Private A. Mills, 1/5th Battalion, Gloucestershire Regiment. Awarded the Military Medal, Private Mills was forty when he died on 14 December, 1920.

Private Charles Pugh, 3rd Battalion, Royal Welsh Fusiliers was forty-eight when he died on 8 November, 1918. His wife, Miriam, died in 1943, and was buried with her husband. The original Commonwealth War Graves Commission headstone being placed within a curbstone.

Pioneer William John Le Visconte, 3rd Canadian Pioneers. Thirty-two when he died of sickness on 8 September, 1916.

Ordinary Seaman H. Wilbert of HMS Victory. Died 7 October, 1918.

Private W.H. Wilkins, 3rd Battalion, Monmouthshire Regiment. Fifty-two when he died on 17 February, 1920.

Lance-Sergeant Daniel Williams, 3rd Battalion, Monmouthshire Regiment. Died, aged thirty, on 10 September, 1917.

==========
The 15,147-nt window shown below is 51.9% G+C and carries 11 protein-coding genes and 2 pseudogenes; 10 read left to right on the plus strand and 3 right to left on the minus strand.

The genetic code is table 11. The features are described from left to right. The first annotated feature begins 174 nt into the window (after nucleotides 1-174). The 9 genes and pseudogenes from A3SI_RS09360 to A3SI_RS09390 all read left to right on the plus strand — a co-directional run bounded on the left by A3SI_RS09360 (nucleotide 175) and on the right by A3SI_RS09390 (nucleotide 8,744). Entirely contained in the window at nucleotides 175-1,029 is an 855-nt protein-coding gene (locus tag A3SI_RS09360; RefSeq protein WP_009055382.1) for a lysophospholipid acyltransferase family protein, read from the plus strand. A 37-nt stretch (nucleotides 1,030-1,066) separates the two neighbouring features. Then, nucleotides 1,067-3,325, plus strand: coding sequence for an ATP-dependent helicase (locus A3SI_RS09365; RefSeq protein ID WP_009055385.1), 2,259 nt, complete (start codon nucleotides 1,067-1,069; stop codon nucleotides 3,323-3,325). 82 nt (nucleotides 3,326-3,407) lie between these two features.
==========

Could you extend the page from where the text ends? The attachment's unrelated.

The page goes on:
The remaining war grave is that of Private C. Vaughan, 2nd Battalion, Welsh Regiment who is buried in a family grave. Part of the inscription reads:

Private Cyril Vaughan 2nd Welsh R.

Beloved son of Thomas & Elizabeth Vaughan of Six Bells

Who died Nov 3 1915 at Frensham Hill Hospital from wounds received

At the Battle Of Loos. Aged 24 Years.

Only a British Soldier, only a Mother`s son who fell on the

Field of battle my duty I have done.

I have served my King and Country you know I did my best,

Now I`m asleep in Jesus, a British Soldier`s rest.

St. Peter`s Church

The new St. Peter`s in High Street, Blaina, has a brass plaque on the west wall inscribed